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Missing E-Tran controls saw SBA issue $692M in duplicate relief loans

by Dave Nyczepir, on Mar 30, 2021 7:00:00 AM

This article was originally published by FedScoop. Click here to read the full article.

SBA for Blog.2023DCStockPhotography/

The Small Business Administration issued $692 million in duplicate pandemic relief loans because it failed to add the proper controls to its electronic application system, according to its Office of Inspector General.

E-Tran didn’t always prevent duplicate Paycheck Protection Program (PPP) loans made between April 3 and Aug. 9, when the loans were disbursed. Reasons included the computer script for detection stopped working, lender submissions used employer identification numbers and Social Security Numbers interchangeably, and some buyers applied via multiple lenders, according to SBA OIG‘s report.

The House Select Subcommittee on the Coronavirus Crisis requested the report, in part, because it wants to ensure E-Tran vulnerabilities are addressed before the remaining $150 billion in PPP loans are disbursed.

“Loans given to ineligible borrowers place taxpayer funds at risk of financial loss and delayed the amount of available critical capital needed for eligible businesses to withstand the effects of the pandemic during the first round of PPP funding,” reads the report.

Congress appropriated $659 billion, all told, for PPP loans intended to cover struggling small businesses’ payroll, rent and utilities.

About 4,260 borrowers received multiple PPP loans, despite SBA working with lenders to implement E-Tran controls in May. OIG found SBA temporarily turned off those controls between June 23 and 30 to resolve duplicate loans already identified with lenders, leading to more duplicate loans being made during that time.

OIG recommended SBA review potential duplicate loans and recover improper payments, review E-Tran controls to ensure those loans aren’t forgiven, strengthen controls for future PPP-type programs, and improve guidance for lenders — all of which SBA agreed to do.

“The inspector general’s report is consistent with the select subcommittee’s findings last year that billions of dollars in PPP loans issued by the prior administration may have been diverted to fraud, waste and abuse,” Rep. Jim Clyburn, a Democrat from South Carolina who chairs the subcommittee, said in a statement. “Today’s report is yet more evidence of the Trump Administration’s poor implementation of PPP, which ignored the intent of Congress by failing to get vital assistance to the neediest small businesses.”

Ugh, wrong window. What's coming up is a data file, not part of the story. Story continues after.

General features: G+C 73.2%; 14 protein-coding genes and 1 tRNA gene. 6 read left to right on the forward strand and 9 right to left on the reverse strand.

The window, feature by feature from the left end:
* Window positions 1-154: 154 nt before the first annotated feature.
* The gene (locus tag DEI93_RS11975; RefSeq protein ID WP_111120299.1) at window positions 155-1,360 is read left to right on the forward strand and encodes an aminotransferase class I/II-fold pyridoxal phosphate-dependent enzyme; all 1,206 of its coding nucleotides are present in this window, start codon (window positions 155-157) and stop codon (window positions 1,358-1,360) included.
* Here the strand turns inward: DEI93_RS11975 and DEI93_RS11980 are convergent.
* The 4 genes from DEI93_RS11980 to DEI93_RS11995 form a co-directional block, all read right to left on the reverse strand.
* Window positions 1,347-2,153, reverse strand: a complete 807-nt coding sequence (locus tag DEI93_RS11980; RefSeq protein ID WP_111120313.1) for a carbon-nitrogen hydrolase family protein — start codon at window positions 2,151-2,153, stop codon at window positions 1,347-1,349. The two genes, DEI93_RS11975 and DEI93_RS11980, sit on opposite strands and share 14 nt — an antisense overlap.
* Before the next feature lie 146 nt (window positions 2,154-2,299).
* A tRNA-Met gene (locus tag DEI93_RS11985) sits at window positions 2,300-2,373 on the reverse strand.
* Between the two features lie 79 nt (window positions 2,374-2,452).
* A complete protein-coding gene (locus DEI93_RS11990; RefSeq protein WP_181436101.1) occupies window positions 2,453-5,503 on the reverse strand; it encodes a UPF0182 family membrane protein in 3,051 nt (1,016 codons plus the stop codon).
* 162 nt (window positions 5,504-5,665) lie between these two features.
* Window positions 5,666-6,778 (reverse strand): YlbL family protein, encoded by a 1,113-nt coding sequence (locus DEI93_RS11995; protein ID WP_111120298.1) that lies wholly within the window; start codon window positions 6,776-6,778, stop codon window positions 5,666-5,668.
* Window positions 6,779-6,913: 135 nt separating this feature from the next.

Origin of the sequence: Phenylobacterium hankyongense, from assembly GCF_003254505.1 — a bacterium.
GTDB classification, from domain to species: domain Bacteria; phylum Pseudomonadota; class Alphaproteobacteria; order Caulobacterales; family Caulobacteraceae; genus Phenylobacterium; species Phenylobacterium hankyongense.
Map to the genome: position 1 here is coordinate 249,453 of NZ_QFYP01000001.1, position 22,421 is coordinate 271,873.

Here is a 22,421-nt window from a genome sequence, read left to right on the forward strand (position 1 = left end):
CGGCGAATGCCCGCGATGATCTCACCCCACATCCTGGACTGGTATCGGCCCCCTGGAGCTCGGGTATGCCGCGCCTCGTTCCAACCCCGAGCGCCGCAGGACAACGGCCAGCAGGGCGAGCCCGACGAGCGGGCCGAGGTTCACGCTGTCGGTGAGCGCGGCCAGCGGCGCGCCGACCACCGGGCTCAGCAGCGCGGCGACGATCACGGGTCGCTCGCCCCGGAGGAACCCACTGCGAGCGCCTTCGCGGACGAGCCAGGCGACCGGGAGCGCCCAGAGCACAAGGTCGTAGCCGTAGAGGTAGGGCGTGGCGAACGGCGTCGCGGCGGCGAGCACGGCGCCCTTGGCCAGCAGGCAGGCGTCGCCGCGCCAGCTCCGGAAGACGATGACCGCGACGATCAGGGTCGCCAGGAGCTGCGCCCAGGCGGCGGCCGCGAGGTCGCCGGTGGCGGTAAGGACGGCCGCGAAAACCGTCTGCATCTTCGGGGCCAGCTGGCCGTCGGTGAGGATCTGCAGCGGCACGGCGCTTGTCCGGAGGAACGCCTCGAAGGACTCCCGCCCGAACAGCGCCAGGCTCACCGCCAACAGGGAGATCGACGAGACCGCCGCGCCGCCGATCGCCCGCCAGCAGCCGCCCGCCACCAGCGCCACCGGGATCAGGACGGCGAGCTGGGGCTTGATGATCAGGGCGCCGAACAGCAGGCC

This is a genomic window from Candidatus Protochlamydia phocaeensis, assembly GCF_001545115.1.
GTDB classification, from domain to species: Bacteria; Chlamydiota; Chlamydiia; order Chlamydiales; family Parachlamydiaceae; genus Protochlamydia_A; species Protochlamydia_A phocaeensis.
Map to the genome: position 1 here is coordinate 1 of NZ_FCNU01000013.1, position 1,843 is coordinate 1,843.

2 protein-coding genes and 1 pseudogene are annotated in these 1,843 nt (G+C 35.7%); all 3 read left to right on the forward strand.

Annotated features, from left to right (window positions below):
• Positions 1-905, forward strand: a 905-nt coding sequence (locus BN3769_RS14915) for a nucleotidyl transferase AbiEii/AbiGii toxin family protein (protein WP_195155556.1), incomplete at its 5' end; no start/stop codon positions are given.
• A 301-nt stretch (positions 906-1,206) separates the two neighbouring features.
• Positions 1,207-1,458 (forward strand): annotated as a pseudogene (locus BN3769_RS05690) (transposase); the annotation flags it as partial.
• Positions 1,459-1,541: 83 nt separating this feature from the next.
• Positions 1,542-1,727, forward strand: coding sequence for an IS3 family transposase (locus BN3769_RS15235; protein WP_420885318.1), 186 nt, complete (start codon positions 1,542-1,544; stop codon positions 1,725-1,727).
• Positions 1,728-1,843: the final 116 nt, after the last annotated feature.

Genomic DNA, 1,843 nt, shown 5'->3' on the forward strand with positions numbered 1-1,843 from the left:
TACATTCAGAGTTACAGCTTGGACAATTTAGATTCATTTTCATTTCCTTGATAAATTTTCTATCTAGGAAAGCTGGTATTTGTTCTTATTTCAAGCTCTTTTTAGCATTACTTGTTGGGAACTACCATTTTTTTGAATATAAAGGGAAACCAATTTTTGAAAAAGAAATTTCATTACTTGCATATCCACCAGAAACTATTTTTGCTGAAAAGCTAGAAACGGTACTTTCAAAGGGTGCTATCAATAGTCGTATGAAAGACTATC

SBA argued it was unlikely that borrowers intentionally exploited E-Tran’s initial vulnerabilities because only lenders have access, but OIG was quick to point out fraud still occurred.

The agency’s loan review plan states PPP loans are subject to automated screening. But software company Giant Oak ran the Department of Justice‘s first 57 PPP loan fraud defendants through its GOST screening platform and found 25% of them had committed fraud previously that should have barred them from receiving relief, CEO Gary Shiffman, who’s also a Georgetown professor, told FedScoop.

“That’s a very strong indication that they weren’t doing screening,” Shiffman said. “And in their statements, they were trying to get the money out quickly, so they were relying on the investigation as the deterrent.”

Most fraudsters assume the odds of an investigation into a loan less than $150,000 is low, and investigating fraud after the fact is “incredibly inefficient” compared to deterring it all together with screening, he added.

SBA did not respond to multiple requests for comment.

Fraud occurred 16% of the time when the Federal Emergency Management Agency disbursed relief after hurricanes Katrina and Rita, which in PPP’s case could mean as much as $105.4 billion in jeopardy, Shiffman said.

If SBA is committed to screening now, it will need to abandon static lists of past criminal convictions in favor of machine learning that examines patterns of fraudulent behavior, he said.

Machine-learning models can create prioritized lists of the highest to lowest threats, and if SBA vets the top 1%, then they’ve done a “phenomenal job,” Shiffman said.


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